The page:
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Disney lost $1.4 billion due to coronavirus last quarter

Walt Disney Co.'s latest financial results reveal just how badly the coronavirus pandemic has walloped the entertainment giant. The company on Tuesday said the total loss across its theme parks, retail stores, TV operations and other units amount to $1.4 billion, while its earnings fell by more than half. 

Most of the damage, or $1 billion, came from the company's closed theme parks in California, Florida, Paris, Shanghai and Tokyo as well as docking its cruise ships, the company said while releasing second-quarter earnings. Overall revenue rose to $18 billion, up 21% from a year ago and in line with analyst forecasts, but that was dressed up by its previous purchase of 21st Century Fox's entertainment assets. Disney's earnings fell 91% to $475 million, down sharply from $5.4 billion in the year-ago period. 

"The impact of COVID-19 and measures to prevent its spread are affecting our segments in a number of ways, most significantly at Parks, Experiences and Products where we have closed our theme parks and retail stores, suspended cruise ship sailings and guided tours and experienced supply chain disruptions," Disney said in a news release.

Disney World and Disneyland were closed by March 15 as coronavirus cases increased across the nation. Days later, Disney halted its cruiselines. The company's retail stores and theater shows also have closed. 

Disney hasn't announced when it plans to reopen its U.S. theme parks. The company is likely losing about $500 million for every two weeks the Florida and California theme parks remain closed, Chief Financial Officer Christine McCarthy said during a conference call with analysts.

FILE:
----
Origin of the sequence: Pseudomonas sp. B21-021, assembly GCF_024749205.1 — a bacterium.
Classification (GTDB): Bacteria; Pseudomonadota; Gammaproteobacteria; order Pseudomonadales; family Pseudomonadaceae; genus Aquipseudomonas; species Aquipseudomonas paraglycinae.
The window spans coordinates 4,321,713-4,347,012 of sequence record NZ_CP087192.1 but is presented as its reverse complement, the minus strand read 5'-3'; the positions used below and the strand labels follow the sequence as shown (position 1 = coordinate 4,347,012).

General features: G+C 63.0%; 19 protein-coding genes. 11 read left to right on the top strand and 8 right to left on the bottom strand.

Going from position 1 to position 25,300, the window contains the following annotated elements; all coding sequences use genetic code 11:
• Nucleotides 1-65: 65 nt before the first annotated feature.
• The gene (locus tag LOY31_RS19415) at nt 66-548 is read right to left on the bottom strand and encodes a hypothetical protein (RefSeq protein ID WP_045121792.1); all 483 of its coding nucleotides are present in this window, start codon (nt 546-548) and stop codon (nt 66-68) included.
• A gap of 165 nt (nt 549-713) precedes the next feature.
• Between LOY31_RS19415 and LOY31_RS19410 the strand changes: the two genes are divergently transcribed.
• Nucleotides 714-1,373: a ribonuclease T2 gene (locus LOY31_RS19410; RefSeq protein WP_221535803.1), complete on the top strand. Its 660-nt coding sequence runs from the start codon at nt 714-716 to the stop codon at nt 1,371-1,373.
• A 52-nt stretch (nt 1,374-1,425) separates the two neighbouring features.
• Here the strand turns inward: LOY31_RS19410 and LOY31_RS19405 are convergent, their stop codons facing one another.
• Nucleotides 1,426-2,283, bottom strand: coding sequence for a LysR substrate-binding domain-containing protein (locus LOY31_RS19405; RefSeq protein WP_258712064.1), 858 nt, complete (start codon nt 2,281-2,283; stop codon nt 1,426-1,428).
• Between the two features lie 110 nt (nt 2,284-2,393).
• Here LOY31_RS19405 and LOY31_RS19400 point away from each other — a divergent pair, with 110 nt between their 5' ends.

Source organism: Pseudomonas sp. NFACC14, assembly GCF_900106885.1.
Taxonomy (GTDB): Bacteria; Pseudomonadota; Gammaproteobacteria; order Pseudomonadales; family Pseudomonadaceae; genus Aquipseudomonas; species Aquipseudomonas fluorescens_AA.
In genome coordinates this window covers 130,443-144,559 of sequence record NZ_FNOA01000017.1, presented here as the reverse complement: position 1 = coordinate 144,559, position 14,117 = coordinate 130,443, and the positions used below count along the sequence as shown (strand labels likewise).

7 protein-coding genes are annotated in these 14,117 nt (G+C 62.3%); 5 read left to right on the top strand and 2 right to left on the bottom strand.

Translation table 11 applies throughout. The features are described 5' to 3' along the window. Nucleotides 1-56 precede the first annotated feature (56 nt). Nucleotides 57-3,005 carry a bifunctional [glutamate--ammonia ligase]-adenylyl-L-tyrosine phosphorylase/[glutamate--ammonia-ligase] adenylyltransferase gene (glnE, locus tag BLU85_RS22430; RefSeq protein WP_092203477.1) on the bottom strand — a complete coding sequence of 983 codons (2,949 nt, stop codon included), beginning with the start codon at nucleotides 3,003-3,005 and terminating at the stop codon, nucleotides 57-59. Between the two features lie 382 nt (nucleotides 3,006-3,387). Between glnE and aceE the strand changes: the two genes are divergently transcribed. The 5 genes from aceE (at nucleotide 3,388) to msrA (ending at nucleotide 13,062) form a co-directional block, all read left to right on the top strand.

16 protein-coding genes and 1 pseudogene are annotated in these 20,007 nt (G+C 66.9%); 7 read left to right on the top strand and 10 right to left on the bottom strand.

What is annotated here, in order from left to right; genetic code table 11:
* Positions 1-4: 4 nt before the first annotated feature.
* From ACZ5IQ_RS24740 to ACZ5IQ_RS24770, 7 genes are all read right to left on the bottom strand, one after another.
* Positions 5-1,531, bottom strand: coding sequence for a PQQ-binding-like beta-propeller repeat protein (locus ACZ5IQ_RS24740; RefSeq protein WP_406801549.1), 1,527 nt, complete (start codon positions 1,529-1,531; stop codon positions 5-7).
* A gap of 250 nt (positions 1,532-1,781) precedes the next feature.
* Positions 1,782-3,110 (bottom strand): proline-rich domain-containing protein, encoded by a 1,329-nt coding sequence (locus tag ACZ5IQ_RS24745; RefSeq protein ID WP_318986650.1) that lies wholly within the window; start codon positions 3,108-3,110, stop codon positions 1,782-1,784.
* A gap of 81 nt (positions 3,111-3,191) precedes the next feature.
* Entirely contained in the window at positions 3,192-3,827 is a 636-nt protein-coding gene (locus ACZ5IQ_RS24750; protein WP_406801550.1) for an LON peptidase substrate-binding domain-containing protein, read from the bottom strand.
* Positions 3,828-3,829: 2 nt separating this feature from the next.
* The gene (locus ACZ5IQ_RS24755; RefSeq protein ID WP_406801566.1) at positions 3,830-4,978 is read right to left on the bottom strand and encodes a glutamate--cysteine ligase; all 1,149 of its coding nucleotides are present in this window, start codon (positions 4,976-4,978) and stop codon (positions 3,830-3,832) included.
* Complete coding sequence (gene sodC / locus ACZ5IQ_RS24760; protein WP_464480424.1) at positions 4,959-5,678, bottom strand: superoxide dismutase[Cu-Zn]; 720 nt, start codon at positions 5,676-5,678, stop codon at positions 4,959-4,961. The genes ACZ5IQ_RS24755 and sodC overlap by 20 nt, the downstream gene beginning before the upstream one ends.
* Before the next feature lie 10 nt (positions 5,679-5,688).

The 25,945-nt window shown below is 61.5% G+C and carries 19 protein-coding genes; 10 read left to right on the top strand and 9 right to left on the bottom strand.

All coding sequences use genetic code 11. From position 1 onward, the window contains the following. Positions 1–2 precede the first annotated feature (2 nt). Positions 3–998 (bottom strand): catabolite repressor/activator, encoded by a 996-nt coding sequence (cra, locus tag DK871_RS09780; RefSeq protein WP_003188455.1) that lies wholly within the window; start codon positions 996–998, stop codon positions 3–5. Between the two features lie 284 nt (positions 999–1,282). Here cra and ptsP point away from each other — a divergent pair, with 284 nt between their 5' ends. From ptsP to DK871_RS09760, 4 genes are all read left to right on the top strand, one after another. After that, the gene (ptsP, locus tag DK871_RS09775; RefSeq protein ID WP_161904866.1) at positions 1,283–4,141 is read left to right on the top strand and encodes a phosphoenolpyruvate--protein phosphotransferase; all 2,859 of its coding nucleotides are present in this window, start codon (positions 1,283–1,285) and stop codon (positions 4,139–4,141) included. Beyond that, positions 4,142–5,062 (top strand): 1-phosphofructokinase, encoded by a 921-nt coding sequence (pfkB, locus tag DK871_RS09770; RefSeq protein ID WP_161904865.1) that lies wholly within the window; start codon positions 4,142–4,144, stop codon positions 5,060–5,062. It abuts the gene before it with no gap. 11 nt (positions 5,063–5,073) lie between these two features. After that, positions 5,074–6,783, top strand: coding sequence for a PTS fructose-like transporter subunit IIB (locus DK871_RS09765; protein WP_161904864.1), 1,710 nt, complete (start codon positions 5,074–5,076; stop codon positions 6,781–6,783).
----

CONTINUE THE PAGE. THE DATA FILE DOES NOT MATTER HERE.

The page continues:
The company plans to reopen Shanghai Disneyland on May 11, CEO Bob Chapek said on the call. Guests and employees will be required to wear masks. Chapek said the theme park, which closed in January, typically sees 80,000 visitors per day, but the reopening will set a limit of 24,000 a day for the first few weeks. 

Analysts said Disney is in a difficult position when it comes to reopening its theme parks. If parks reopen too soon, Disney could lose money if attendance is weak, said Richard Greenfield of LightShed Partners, in a research note ahead of Disney's latest quarterly report. And if the parks remain closed, the company is paying monthly expenses for the space without generating revenue. It "feels like a lose-lose," Greenfield said.

Devastating impact

TV production at Disney-owned ABC has been delayed and release dates for movies, including a live-action remake of Mulan, have been postponed. Mulan will now be released July 24 and Marvel's Black Widow will be released November 6. Disney could release films sooner to help boost revenue this year, but there's a risk of losing box-office sales with that move, Greenfield said. 

Disney's earnings loss has meant pay cuts from top to bottom. The company slashed pay for many executives, including cutting chairman Bob Iger and Chapek's compensation in half. Those cuts will remain "until we see a substantive economic recovery," Chapek said. The company also furloughed some 43,000 employees last month. 

"The COVID-19 pandemic is having a devastating impact on our world with untold suffering and loss, and has required all of us to make sacrifices," the company said in a statement last month. "Mandatory decrees from government officials have shut down a majority of our businesses."

By contrast, Disney's streaming services are still churning a profit for the company. Hulu subscribers have reached 32 million, the company said. 

Disney Plus, which launched almost six months ago and now has more than 50 million subscribers globally, could continue to grow as Americans hunker down under stay-at-home orders and the company introduces the service to other countries. The new service contributed to an almost $3 billion revenue increase for direct-to-consumer and international business. 

"What we create has never been more necessary or more important than right now," Iger said. "In fact, it's quite possible that what we create is appreciated now more than ever." 

Most of the Disney Plus growth came from the company launching the service in western Europe and India, company officials said. Disney plans to offer the service in Japan in June and Latin America at year's end. 

—The Associated Press contributed to this report.

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